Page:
The third annual Renewable Energy from Waste Conference was this past November in Orlando. This year, REW offered a half-day preconference workshop focused on public sector planing and implementation of waste conversion projects. Rick Sapir, partner, Hawkins, Delafield and Wood LLC, and I provided guidance and experiences from our decades of involvement in this industry as advisors. Mark Hammond, CEO and executive director, Solid Waste Authority of Palm Beach County (Florida), lent his perspective as a public agency executive.
We noted that projects take a long time to implement, which offers BIG challenges given that election cycles are typically two or four years. The new 3,000-tons-per-day waste-to-energy facility in Palm Beach County, Florida, that initiated commercial operations this past June took about eight years to plan and get to that point. We recommended that doing a two-step procurement process is preferred, but needs to have significant pre-development conducted by the public sponsoring agency to attract and sustain interest from potential private partners.
At the top of the list of pre-development project building blocks is a site for the new infrastructure—a site that can be permitted and is or will be acceptable to the community. Several procurements by major public agencies were issued recently without sites being included, asking the proposer to provide a site or to work together and find one later.
Putting forward such a procurement that requires a new site is not a prudent approach if the sponsoring agency wants to see new conversion technology implemented. And, it was generally agreed in the workshop that locating on current sites where solid waste operations are taking place should be a priority.
Lower cost landfilling options have held back many projects from going forward. It is not surprising that conversion technologies are viewed as competitors with alternative lower cost landfill disposal options. Some approaches discussed to lower costs were:
- developing cogeneration applications;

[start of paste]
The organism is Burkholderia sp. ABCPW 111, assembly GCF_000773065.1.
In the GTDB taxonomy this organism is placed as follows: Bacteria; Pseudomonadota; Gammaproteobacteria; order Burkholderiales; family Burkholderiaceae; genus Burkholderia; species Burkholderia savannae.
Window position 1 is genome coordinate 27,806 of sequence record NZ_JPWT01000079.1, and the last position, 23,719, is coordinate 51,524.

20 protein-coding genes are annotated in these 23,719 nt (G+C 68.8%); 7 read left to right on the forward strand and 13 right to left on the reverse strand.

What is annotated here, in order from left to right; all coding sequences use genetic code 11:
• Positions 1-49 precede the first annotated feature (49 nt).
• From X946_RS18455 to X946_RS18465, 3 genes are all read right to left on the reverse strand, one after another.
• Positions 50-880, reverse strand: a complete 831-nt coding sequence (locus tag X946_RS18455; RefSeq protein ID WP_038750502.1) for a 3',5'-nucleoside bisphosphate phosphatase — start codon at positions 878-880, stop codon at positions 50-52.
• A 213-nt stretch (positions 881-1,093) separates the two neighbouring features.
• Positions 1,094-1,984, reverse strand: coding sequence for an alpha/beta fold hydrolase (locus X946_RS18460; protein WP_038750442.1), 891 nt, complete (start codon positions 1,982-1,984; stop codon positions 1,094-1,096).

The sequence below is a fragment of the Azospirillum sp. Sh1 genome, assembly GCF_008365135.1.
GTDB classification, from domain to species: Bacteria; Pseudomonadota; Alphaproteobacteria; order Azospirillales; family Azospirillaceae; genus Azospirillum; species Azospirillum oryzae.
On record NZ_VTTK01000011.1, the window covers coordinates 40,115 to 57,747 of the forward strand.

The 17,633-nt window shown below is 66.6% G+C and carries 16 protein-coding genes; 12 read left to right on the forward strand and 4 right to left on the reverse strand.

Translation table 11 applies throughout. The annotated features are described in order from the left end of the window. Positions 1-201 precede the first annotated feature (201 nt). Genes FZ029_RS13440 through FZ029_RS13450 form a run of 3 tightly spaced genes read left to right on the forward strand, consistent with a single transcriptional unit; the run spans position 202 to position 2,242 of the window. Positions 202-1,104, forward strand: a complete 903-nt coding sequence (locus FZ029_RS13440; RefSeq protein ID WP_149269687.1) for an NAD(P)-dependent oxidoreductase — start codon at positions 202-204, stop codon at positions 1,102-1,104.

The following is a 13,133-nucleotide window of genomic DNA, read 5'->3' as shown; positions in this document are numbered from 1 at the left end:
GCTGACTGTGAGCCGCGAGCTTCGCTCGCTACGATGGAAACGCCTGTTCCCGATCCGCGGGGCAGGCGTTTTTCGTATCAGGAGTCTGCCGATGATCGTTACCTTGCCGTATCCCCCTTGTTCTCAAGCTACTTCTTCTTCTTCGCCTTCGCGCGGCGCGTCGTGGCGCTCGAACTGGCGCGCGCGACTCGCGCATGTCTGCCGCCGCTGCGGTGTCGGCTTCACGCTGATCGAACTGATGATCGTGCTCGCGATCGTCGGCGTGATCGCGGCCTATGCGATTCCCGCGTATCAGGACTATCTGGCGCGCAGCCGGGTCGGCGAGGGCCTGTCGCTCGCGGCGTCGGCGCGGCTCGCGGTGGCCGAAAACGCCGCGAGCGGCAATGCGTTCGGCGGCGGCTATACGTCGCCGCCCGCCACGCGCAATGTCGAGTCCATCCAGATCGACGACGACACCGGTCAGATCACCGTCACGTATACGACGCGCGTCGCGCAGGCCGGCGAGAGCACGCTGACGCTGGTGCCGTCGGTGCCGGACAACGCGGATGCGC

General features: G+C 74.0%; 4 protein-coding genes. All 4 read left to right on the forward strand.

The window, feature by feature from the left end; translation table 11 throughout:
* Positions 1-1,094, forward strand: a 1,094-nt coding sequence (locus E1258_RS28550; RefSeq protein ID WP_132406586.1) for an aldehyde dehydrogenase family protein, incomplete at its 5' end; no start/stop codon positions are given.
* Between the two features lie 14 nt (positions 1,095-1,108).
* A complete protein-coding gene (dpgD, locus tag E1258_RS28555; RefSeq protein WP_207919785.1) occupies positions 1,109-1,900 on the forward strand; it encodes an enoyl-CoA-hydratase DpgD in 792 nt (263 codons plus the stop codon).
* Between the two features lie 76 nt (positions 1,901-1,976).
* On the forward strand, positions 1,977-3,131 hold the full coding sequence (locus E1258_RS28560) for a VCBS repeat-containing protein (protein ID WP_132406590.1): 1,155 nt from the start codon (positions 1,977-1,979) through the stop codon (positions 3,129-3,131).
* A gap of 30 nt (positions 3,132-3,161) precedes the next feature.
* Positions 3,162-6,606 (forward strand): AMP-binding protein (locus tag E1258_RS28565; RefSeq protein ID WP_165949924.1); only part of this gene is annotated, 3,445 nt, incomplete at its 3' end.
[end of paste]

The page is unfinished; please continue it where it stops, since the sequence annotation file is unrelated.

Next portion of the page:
- providing internalized residue disposal;
- developing solid fuel markets at existing cement kilns or coal-fired utility boilers; and
- making collection services more efficient through technology changes, service choices and/or closing the market.
Next on the list is having a project champion—one or more elected officials—that will be involved and knowledgeable about the project and its necessity and is involved in making incremental decisions along the planning and implementation process. The importance of this cannot be overemphasized.
We also discussed why projects that appear to be planned well fail. A common element was not including more recycling as part of the solution.
There was fear that recycling would be hurt, and as a result opposition came forward and caused the project to stop and take a step back. In a similar scenario, elected officials were convinced that more and better recycling could be implemented and there would be no need for a new asset to lessen the demand on landfills. Recycling is now a core function and it must be integrated into any resource recovery project.
Contracting and financing these capital intensive assets takes lots of money and requires the involvement of many parties and advisors. It is a complicated process that needs experienced technical, legal and financial advisors along with strong internal and external communications carried out throughout the entire process.
Taking shortcuts can result in the project implementation being stalled or even worse, stopped. It is clearly an undertaking not to be taken lightly, nor for those without substantial resources and development acumen to apply.